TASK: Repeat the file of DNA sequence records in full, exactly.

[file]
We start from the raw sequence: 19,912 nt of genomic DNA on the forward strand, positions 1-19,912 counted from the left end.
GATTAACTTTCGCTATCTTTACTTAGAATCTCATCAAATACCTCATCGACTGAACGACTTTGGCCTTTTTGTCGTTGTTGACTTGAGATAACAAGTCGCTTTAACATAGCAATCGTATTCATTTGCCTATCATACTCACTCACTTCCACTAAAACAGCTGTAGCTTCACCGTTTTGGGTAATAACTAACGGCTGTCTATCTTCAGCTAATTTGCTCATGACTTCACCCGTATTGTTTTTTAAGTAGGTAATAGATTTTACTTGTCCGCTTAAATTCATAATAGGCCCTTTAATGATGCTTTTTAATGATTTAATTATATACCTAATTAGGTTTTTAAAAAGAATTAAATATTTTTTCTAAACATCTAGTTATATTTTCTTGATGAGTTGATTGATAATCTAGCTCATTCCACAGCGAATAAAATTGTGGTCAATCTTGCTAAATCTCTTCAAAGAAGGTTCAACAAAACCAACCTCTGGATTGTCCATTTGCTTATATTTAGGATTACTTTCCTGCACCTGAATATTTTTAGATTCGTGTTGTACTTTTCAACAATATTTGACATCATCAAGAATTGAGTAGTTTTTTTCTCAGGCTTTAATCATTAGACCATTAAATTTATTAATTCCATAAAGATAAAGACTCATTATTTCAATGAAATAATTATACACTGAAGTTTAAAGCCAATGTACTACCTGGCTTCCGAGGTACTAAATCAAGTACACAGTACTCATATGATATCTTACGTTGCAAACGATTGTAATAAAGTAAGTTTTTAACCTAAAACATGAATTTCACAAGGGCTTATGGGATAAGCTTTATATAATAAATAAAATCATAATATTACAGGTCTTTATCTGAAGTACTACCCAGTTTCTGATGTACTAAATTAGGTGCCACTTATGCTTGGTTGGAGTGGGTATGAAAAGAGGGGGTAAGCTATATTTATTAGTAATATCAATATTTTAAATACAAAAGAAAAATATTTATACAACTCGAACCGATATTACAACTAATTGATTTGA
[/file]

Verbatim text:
We start from the raw sequence: 19,912 nt of genomic DNA on the forward strand, positions 1-19,912 counted from the left end.
GATTAACTTTCGCTATCTTTACTTAGAATCTCATCAAATACCTCATCGACTGAACGACTTTGGCCTTTTTGTCGTTGTTGACTTGAGATAACAAGTCGCTTTAACATAGCAATCGTATTCATTTGCCTATCATACTCACTCACTTCCACTAAAACAGCTGTAGCTTCACCGTTTTGGGTAATAACTAACGGCTGTCTATCTTCAGCTAATTTGCTCATGACTTCACCCGTATTGTTTTTTAAGTAGGTAATAGATTTTACTTGTCCGCTTAAATTCATAATAGGCCCTTTAATGATGCTTTTTAATGATTTAATTATATACCTAATTAGGTTTTTAAAAAGAATTAAATATTTTTTCTAAACATCTAGTTATATTTTCTTGATGAGTTGATTGATAATCTAGCTCATTCCACAGCGAATAAAATTGTGGTCAATCTTGCTAAATCTCTTCAAAGAAGGTTCAACAAAACCAACCTCTGGATTGTCCATTTGCTTATATTTAGGATTACTTTCCTGCACCTGAATATTTTTAGATTCGTGTTGTACTTTTCAACAATATTTGACATCATCAAGAATTGAGTAGTTTTTTTCTCAGGCTTTAATCATTAGACCATTAAATTTATTAATTCCATAAAGATAAAGACTCATTATTTCAATGAAATAATTATACACTGAAGTTTAAAGCCAATGTACTACCTGGCTTCCGAGGTACTAAATCAAGTACACAGTACTCATATGATATCTTACGTTGCAAACGATTGTAATAAAGTAAGTTTTTAACCTAAAACATGAATTTCACAAGGGCTTATGGGATAAGCTTTATATAATAAATAAAATCATAATATTACAGGTCTTTATCTGAAGTACTACCCAGTTTCTGATGTACTAAATTAGGTGCCACTTATGCTTGGTTGGAGTGGGTATGAAAAGAGGGGGTAAGCTATATTTATTAGTAATATCAATATTTTAAATACAAAAGAAAAATATTTATACAACTCGAACCGATATTACAACTAATTGATTTGA